We were able to correlate the decrease in production of secreted VEGF with a concomitant decrease in cellular proliferation. Previous studies33,37,38 have shown that inhibition of VEGF decreases tumor growth in several animal models. This effect on proliferation, however, does not occur in isolation, and it is unclear whether the decrease in tumor growth results from the effects of VEGF on the surrounding stromal and endothelial cells or on the tumor cells alone. In fact, recent reports by Guan et al38 and Detwiller et al37 demonstrated that siRNA targeting VEGF decreased sarcoma growth in vivo but had no effect on cellular proliferation in vitro. In our study, by using an in vitro model of human colon cancer cells, this decrease in proliferation seems to be a direct effect of the decreased production of VEGF by these cells. Some insight into this mechanism was offered in a recent study39 where a decrease in proliferation of colon cancer cells was seen in vitro after treatment with an anti–VEGFR-2 antibody. Our findings and those of Kim et al39 both support the idea that there may be a VEGF-directed autocrine loop directly affecting colon cancer cell proliferation.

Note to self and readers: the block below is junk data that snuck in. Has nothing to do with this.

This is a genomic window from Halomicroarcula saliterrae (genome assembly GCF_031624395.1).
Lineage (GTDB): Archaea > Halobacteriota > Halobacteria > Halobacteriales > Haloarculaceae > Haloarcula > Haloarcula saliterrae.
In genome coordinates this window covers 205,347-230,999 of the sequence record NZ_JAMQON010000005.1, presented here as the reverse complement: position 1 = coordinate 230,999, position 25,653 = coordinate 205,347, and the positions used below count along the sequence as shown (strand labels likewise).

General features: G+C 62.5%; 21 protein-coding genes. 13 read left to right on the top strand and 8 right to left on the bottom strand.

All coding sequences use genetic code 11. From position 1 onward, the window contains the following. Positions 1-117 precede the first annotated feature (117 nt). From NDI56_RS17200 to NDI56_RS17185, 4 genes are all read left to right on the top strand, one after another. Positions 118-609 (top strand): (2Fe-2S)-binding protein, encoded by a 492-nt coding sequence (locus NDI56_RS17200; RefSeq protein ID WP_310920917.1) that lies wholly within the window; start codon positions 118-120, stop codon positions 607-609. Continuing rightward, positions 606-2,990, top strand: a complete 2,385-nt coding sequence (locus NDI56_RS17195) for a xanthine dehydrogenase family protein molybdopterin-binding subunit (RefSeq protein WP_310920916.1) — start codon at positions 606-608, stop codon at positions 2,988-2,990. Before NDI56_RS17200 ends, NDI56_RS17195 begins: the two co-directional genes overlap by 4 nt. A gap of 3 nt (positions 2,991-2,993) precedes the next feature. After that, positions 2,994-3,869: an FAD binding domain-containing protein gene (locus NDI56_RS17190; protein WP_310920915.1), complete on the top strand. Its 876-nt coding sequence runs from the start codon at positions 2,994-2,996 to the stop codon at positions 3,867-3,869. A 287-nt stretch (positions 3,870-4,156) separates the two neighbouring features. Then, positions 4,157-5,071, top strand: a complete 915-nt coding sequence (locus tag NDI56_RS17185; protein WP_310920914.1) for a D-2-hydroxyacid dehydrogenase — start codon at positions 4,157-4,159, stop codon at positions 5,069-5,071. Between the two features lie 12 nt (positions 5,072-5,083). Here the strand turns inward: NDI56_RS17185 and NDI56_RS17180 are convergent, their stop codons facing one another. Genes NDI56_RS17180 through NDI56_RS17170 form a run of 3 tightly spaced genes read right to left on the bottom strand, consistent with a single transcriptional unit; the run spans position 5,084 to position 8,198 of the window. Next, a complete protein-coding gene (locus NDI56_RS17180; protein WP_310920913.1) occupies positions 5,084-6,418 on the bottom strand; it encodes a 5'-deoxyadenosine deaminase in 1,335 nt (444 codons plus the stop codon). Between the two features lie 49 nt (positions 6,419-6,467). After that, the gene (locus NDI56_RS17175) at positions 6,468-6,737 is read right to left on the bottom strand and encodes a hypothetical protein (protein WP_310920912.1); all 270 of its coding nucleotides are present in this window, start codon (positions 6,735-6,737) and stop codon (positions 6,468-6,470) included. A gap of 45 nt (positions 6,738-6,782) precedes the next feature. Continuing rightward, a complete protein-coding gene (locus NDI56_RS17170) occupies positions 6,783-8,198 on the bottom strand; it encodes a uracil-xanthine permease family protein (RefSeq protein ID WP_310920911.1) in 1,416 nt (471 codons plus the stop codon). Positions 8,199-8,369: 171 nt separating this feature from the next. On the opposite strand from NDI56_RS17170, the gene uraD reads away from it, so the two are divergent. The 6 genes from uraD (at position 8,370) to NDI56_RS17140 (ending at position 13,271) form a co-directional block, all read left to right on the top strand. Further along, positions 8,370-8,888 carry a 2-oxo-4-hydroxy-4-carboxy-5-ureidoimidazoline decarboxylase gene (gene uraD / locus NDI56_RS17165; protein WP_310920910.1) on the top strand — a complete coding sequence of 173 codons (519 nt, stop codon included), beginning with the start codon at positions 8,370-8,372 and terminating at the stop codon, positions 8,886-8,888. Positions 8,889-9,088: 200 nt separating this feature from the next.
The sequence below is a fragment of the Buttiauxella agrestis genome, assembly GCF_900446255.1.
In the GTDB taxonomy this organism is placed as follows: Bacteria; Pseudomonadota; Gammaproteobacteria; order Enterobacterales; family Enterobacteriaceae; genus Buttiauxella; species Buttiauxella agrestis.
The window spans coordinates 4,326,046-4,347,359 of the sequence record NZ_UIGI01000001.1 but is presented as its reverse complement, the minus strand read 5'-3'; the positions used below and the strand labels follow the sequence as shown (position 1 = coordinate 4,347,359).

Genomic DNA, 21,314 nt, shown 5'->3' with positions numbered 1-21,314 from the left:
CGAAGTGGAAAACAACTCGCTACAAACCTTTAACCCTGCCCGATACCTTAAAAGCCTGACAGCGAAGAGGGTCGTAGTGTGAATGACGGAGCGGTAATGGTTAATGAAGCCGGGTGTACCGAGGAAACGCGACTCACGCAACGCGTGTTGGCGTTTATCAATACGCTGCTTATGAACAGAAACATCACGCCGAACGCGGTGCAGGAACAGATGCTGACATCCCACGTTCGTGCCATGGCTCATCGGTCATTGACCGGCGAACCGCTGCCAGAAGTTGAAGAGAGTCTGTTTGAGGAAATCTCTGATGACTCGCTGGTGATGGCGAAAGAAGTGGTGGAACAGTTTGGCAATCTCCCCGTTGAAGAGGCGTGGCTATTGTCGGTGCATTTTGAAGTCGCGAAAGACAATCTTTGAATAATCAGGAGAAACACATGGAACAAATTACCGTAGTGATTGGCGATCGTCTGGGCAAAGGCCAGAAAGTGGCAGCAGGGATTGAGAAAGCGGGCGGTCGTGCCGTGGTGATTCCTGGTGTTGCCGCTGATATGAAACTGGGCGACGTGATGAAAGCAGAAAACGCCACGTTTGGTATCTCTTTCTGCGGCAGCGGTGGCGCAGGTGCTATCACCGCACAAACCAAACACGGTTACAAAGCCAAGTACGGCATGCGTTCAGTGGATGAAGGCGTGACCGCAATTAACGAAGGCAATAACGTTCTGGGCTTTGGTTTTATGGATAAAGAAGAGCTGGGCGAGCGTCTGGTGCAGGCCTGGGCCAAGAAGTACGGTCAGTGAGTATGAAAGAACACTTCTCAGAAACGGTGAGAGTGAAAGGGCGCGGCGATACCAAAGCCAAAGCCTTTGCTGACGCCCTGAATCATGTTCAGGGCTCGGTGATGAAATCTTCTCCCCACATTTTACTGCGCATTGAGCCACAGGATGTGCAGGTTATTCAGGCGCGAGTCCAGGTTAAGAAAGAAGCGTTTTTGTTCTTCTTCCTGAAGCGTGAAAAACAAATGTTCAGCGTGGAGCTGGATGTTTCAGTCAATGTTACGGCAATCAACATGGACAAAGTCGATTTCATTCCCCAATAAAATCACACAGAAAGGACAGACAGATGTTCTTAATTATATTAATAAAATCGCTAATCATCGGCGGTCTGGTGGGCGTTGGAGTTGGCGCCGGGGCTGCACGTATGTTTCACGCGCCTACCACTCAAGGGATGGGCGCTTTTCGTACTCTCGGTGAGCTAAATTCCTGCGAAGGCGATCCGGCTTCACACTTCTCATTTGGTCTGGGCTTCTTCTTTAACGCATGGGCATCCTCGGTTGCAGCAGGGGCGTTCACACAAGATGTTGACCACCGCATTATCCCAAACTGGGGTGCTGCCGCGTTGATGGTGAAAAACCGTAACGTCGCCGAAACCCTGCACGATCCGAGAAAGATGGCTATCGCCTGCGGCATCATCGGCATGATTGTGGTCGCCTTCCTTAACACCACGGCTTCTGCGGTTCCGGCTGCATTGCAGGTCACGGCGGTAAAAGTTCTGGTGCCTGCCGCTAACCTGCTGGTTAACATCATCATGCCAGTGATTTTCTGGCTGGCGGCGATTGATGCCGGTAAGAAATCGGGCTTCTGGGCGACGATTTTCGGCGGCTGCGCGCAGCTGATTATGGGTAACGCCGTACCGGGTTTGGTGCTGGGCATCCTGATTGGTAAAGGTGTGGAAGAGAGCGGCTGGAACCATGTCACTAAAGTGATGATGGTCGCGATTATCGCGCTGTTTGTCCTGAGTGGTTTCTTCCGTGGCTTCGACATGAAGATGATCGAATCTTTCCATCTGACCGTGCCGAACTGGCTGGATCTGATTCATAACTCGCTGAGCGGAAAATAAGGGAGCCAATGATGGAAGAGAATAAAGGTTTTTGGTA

In conclusion, this study suggests the presence of an autocrine VEGF/VEGFR-2 loop in human colon cancer cells based on the expression of both VEGF and VEGFR-2. This is further supported by the in vitro decrease in proliferation seen after using siRNA-targeting VEGF. The production of VEGF has been shown to be associated with tumor progression and poor prognosis in colorectal carcinoma,12,40- 42 and antibody-based strategies targeting VEGF have demonstrated improved survival in colon and lung cancer.13,43 Therefore, RNAi-targeting VEGF may prove to be a clinically viable antiangiogenic therapeutic strategy.